Cambridge University Press
Testing Theories of American Politics: Elites, Interest Groups, and Average Citizens
Published online by Cambridge University Press: 18 September 2014
Martin Gilens and
Each of four theoretical traditions in the study of American politics—which can be characterized as theories of Majoritarian Electoral Democracy, Economic-Elite Domination, and two types of interest-group pluralism, Majoritarian Pluralism and Biased Pluralism—offers different predictions about which sets of actors have how much influence over public policy: average citizens; economic elites; and organized interest groups, mass-based or business-oriented.
A great deal of empirical research speaks to the policy influence of one or another set of actors, but until recently it has not been possible to test these contrasting theoretical predictions against each other within a single statistical model. We report on an effort to do so, using a unique data set that includes measures of the key variables for 1,779 policy issues.
Multivariate analysis indicates that economic elites and organized groups representing business interests have substantial independent impacts on U.S. government policy, while average citizens and mass-based interest groups have little or no independent influence. The results provide substantial support for theories of Economic-Elite Domination and for theories of Biased Pluralism, but not for theories of Majoritarian Electoral Democracy or Majoritarian Pluralism.
Despite the seemingly strong empirical support in previous studies for theories of majoritarian democracy, our analyses suggest that majorities of the American public actually have little influence over the policies our government adopts. Americans do enjoy many features central to democratic governance, such as regular elections, freedom of speech and association, and a widespread (if still contested) franchise. But we believe that if policymaking is dominated by powerful business organizations and a small number of affluent Americans, then America’s claims to being a democratic society are seriously threatened.
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Study: US is an oligarchy, not a democracy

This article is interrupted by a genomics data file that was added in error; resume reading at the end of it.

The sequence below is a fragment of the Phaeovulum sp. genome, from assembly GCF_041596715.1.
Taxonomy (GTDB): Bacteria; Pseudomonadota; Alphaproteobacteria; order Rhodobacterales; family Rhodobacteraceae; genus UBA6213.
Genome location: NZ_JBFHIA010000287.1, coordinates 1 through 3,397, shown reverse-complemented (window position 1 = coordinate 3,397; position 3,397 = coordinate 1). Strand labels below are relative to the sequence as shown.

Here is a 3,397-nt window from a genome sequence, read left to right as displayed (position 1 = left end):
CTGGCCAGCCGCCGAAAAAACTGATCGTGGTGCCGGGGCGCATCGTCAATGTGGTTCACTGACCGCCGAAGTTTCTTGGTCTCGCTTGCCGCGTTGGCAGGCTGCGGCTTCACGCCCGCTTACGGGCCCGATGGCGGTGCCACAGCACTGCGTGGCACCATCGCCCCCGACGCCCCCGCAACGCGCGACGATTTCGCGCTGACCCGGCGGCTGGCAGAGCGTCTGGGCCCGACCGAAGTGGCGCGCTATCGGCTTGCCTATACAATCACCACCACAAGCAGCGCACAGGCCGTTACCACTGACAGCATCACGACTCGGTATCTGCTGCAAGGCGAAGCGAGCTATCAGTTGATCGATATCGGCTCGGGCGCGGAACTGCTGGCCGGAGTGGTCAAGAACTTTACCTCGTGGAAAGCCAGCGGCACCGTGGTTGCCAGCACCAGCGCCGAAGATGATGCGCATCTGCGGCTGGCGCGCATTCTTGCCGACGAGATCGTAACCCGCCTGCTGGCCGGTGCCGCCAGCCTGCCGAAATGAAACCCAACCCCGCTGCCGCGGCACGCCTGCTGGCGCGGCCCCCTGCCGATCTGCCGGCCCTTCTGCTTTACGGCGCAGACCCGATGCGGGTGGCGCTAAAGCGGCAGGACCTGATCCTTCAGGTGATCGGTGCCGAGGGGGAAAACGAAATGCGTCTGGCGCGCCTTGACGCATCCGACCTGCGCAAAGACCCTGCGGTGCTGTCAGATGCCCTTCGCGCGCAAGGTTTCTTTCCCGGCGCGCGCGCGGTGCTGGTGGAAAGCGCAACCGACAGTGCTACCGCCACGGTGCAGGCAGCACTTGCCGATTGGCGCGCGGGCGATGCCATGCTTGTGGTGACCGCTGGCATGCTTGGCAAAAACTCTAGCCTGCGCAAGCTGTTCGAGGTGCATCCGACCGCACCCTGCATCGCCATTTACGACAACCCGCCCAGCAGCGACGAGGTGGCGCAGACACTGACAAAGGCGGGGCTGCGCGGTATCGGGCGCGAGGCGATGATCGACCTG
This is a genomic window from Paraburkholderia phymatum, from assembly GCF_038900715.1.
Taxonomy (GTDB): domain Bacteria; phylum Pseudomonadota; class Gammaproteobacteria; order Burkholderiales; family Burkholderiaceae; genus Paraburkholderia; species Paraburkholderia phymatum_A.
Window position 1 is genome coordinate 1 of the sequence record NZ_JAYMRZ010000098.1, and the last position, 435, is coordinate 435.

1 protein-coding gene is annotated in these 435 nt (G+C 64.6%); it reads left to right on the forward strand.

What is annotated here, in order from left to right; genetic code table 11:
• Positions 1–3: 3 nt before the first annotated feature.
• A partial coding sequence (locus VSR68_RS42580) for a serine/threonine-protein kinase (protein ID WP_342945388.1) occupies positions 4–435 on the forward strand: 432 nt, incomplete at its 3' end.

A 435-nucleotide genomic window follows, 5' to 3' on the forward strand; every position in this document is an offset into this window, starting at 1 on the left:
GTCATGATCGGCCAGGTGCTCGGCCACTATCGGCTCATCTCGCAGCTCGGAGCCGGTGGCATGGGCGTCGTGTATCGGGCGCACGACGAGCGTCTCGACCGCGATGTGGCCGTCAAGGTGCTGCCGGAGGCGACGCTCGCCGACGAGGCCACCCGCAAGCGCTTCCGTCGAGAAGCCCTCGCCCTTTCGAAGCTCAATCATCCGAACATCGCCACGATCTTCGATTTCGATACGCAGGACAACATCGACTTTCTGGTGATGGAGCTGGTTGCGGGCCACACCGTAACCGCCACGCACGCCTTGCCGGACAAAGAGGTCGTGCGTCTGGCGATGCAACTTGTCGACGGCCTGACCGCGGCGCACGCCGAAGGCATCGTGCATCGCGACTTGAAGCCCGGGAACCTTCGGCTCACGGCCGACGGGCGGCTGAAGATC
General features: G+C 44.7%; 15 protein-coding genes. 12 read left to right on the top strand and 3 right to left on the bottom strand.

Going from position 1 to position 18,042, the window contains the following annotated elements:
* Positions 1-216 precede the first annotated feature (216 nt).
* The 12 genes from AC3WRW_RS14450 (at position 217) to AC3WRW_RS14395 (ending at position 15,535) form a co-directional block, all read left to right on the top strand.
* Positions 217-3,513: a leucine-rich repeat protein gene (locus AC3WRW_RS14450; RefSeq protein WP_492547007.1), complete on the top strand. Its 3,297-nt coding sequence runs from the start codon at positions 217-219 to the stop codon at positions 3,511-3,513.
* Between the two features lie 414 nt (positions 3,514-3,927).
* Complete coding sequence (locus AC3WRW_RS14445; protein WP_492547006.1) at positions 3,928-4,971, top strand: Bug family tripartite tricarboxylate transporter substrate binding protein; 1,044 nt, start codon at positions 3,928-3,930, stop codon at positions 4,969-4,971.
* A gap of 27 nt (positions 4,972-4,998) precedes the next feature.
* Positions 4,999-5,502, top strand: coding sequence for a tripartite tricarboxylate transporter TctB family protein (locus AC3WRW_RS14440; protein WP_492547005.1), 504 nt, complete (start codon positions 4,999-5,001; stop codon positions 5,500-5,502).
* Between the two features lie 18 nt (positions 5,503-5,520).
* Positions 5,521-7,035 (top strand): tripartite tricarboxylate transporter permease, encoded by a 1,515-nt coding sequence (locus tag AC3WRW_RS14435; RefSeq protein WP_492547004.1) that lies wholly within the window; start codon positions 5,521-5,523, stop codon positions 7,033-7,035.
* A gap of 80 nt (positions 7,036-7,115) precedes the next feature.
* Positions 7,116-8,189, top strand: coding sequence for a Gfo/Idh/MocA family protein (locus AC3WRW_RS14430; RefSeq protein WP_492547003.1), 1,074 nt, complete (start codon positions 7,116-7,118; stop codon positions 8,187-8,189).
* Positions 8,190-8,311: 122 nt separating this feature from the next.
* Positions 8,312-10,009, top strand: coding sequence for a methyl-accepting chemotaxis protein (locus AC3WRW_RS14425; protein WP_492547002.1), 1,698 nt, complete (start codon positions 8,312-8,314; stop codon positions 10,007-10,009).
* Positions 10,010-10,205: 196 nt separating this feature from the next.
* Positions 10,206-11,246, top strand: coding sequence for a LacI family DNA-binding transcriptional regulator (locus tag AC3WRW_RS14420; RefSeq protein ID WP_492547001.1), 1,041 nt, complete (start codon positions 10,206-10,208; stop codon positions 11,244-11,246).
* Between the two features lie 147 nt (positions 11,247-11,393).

What in the world?
Pieces of global opinion
17 April 2014
The US is dominated by a rich and powerful elite.
So concludes a recent study by Princeton University Prof Martin Gilens and Northwestern University Prof Benjamin I Page.
This is not news, you say.
Perhaps, but the two professors have conducted exhaustive research to try to present data-driven support for this conclusion. Here’s how they explain it:
Multivariate analysis indicates that economic elites and organised groups representing business interests have substantial independent impacts on US government policy, while average citizens and mass-based interest groups have little or no independent influence.
In English: the wealthy few move policy, while the average American has little power.
The two professors came to this conclusion after reviewing answers to 1,779 survey questions asked between 1981 and 2002 on public policy issues. They broke the responses down by income level, and then determined how often certain income levels and organised interest groups saw their policy preferences enacted.
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The Washington Post
Critics argued with our analysis of U.S. political inequality. Here are 5 ways they’re wrong.
By Martin Gilens and
Benjamin I. Page
May 23, 2016 at 12:00 p.m. EDT
In 2014 we published a study of political inequality in America, called “Testing Theories of American Politics: Elites, Interest Groups, and Average Citizens.” Our central finding was this: Economic elites and interest groups can shape U.S. government policy — but Americans who are less well off have essentially no influence over what their government does. This was in line with a good deal of previous research by Larry Bartels, Martin Gilens, Larry Jacobs and Benjamin Page, Elizabeth Rigby and Gerald Wright, and others. But for some reason, our paper caught the media’s attention in a way that few academic journal articles do.
Since then, a number of questions and criticisms have been raised about our work — some offering sensible critiques and alternative perspectives and others simply mistaken. We have responded in print to some of these, and will list some of those responses at the end of this post. Here we will respond briefly to the most important challenges to our research. In brief, we don’t believe that any of these critiques, individually or collectively, undermine our central claims.
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